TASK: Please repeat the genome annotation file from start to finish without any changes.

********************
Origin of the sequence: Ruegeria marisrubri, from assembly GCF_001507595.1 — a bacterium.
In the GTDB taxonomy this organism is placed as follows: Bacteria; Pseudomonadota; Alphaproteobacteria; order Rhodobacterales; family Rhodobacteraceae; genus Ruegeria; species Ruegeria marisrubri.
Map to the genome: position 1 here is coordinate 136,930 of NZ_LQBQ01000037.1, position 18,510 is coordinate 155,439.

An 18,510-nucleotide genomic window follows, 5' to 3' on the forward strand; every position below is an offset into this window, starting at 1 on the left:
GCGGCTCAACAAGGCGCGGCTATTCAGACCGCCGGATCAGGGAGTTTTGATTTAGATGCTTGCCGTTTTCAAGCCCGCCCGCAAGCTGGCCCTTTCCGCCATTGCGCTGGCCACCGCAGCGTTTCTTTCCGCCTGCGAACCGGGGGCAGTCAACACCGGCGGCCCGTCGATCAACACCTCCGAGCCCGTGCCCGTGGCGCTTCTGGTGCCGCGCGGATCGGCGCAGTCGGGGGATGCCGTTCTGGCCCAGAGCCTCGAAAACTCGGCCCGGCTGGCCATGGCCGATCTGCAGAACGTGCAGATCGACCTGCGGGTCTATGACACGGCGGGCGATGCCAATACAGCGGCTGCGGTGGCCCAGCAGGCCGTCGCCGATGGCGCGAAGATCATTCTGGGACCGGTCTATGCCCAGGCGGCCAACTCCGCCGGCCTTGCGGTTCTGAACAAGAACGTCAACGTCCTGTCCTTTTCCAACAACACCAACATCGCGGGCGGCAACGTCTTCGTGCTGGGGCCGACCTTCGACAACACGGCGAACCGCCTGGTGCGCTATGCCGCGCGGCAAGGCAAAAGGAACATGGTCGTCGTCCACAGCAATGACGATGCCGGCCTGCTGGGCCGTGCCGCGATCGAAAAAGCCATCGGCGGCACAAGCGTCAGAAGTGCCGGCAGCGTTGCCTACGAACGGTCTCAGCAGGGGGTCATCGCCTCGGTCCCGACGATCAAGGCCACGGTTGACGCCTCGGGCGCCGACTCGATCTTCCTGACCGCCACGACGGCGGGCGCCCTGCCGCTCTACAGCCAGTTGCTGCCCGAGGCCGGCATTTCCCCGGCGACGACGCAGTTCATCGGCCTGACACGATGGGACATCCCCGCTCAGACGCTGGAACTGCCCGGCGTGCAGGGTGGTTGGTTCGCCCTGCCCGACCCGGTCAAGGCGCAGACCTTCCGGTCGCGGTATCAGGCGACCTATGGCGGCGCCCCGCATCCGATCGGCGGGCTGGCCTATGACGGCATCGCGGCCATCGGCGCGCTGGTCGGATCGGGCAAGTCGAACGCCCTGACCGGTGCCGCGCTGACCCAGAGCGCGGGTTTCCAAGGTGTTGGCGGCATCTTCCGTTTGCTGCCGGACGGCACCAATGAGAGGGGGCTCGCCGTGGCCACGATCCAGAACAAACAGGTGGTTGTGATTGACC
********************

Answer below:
Origin of the sequence: Ruegeria marisrubri, from assembly GCF_001507595.1 — a bacterium.
In the GTDB taxonomy this organism is placed as follows: Bacteria; Pseudomonadota; Alphaproteobacteria; order Rhodobacterales; family Rhodobacteraceae; genus Ruegeria; species Ruegeria marisrubri.
Map to the genome: position 1 here is coordinate 136,930 of NZ_LQBQ01000037.1, position 18,510 is coordinate 155,439.

An 18,510-nucleotide genomic window follows, 5' to 3' on the forward strand; every position below is an offset into this window, starting at 1 on the left:
GCGGCTCAACAAGGCGCGGCTATTCAGACCGCCGGATCAGGGAGTTTTGATTTAGATGCTTGCCGTTTTCAAGCCCGCCCGCAAGCTGGCCCTTTCCGCCATTGCGCTGGCCACCGCAGCGTTTCTTTCCGCCTGCGAACCGGGGGCAGTCAACACCGGCGGCCCGTCGATCAACACCTCCGAGCCCGTGCCCGTGGCGCTTCTGGTGCCGCGCGGATCGGCGCAGTCGGGGGATGCCGTTCTGGCCCAGAGCCTCGAAAACTCGGCCCGGCTGGCCATGGCCGATCTGCAGAACGTGCAGATCGACCTGCGGGTCTATGACACGGCGGGCGATGCCAATACAGCGGCTGCGGTGGCCCAGCAGGCCGTCGCCGATGGCGCGAAGATCATTCTGGGACCGGTCTATGCCCAGGCGGCCAACTCCGCCGGCCTTGCGGTTCTGAACAAGAACGTCAACGTCCTGTCCTTTTCCAACAACACCAACATCGCGGGCGGCAACGTCTTCGTGCTGGGGCCGACCTTCGACAACACGGCGAACCGCCTGGTGCGCTATGCCGCGCGGCAAGGCAAAAGGAACATGGTCGTCGTCCACAGCAATGACGATGCCGGCCTGCTGGGCCGTGCCGCGATCGAAAAAGCCATCGGCGGCACAAGCGTCAGAAGTGCCGGCAGCGTTGCCTACGAACGGTCTCAGCAGGGGGTCATCGCCTCGGTCCCGACGATCAAGGCCACGGTTGACGCCTCGGGCGCCGACTCGATCTTCCTGACCGCCACGACGGCGGGCGCCCTGCCGCTCTACAGCCAGTTGCTGCCCGAGGCCGGCATTTCCCCGGCGACGACGCAGTTCATCGGCCTGACACGATGGGACATCCCCGCTCAGACGCTGGAACTGCCCGGCGTGCAGGGTGGTTGGTTCGCCCTGCCCGACCCGGTCAAGGCGCAGACCTTCCGGTCGCGGTATCAGGCGACCTATGGCGGCGCCCCGCATCCGATCGGCGGGCTGGCCTATGACGGCATCGCGGCCATCGGCGCGCTGGTCGGATCGGGCAAGTCGAACGCCCTGACCGGTGCCGCGCTGACCCAGAGCGCGGGTTTCCAAGGTGTTGGCGGCATCTTCCGTTTGCTGCCGGACGGCACCAATGAGAGGGGGCTCGCCGTGGCCACGATCCAGAACAAACAGGTGGTTGTGATTGACC